Scarab ring

The Scarab ring is a style of finger ring featuring a small sculpture of a scarab as the bezel that was popular in the Egyptian Middle Kingdom and later.[1][2] They generally incorporated an inscription on the base of the scarab but not always.[1][2]

Scarab ring of Tuthmosis III

The bezel design was developed in the late Old Kingdom as a signet/amulet with the scarab representing the god Ra.[2] Glazed steatite was the most popular material although where the scarab have been in damp conditions the glazing may not have survived until the present day.[2][3] Originally they were tied to the fingers with thread but later gold wire, with coils patterned after the thread, was used.[2] Scarab rings with thicker hoops developed during the Second Intermediate Period.[2] The scarab itself was mounted with a gold wire running through its centre on which it could swivel.[2] As well as gold silver was used.[3]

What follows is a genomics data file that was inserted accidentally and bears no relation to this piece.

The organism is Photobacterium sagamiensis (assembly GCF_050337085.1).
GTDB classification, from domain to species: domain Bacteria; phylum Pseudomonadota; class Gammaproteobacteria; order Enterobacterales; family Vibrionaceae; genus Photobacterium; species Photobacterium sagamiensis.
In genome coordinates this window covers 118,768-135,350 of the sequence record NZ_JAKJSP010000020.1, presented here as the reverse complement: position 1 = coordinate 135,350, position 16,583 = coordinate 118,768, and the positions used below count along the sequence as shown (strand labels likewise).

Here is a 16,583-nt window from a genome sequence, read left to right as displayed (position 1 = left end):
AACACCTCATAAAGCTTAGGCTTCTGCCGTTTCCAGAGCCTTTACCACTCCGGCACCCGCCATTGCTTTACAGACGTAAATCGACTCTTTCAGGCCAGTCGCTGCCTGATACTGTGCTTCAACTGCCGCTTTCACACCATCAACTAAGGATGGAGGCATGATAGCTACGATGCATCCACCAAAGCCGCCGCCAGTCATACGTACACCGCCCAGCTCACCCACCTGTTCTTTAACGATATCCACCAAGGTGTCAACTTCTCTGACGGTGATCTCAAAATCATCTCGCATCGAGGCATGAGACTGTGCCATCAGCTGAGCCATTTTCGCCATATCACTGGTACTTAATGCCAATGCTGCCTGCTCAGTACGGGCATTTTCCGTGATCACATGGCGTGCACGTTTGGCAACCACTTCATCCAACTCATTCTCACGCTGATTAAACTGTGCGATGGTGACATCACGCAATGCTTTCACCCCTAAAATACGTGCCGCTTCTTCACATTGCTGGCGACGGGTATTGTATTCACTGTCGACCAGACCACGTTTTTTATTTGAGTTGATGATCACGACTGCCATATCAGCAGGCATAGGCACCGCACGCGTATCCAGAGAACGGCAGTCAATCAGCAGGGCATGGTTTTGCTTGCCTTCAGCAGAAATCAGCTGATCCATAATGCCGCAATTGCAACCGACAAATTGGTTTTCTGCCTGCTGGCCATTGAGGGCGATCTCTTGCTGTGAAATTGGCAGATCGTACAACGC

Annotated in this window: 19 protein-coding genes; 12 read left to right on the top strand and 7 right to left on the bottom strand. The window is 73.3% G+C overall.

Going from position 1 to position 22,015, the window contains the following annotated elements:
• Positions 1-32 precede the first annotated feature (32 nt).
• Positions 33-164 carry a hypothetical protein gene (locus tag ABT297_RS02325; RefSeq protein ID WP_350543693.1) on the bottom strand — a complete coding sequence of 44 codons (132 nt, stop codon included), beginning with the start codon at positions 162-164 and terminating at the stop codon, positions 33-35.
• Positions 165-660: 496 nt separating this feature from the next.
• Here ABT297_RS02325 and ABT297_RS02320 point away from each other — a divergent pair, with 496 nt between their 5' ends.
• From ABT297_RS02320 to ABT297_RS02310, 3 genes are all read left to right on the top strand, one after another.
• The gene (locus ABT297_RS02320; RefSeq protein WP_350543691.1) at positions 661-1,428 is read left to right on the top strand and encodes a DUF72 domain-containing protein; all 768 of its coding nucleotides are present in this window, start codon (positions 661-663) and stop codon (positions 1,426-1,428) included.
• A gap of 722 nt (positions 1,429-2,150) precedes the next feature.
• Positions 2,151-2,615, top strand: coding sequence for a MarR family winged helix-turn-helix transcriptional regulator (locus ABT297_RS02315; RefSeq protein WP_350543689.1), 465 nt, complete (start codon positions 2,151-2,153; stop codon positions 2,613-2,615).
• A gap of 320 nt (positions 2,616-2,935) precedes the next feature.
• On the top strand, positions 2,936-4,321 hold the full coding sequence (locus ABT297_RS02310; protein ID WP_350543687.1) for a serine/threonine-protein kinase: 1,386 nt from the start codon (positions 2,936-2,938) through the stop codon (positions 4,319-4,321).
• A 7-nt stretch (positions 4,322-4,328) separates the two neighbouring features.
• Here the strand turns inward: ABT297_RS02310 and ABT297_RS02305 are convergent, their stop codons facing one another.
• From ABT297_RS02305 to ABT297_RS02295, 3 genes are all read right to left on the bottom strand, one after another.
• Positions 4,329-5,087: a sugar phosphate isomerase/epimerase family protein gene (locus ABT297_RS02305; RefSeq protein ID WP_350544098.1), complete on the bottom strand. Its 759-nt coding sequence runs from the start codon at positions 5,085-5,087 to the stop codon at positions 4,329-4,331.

A final development was during the Amarna Period where instead of being carved the scarab was cast as part of the ring.[2] At the same time faience copies of the rings were made.[2]

ReferencesEdit

  1. ^ a b "Scarab ring of Sithathoryunet". Metropolitan Museum of Art. Retrieved 20 September 2018.
  2. ^ a b c d e f g h i Aldred, Cyril (1971). Jewels of the Pharaohs Egyptian Jewellery of the Dynastic Period. Thames and Hudson. pp. 160–161. ISBN 0500231389.
  3. ^ a b "Scarab Ring of Ruiu". The Metropolitan Museum of Art. Retrieved 20 September 2018.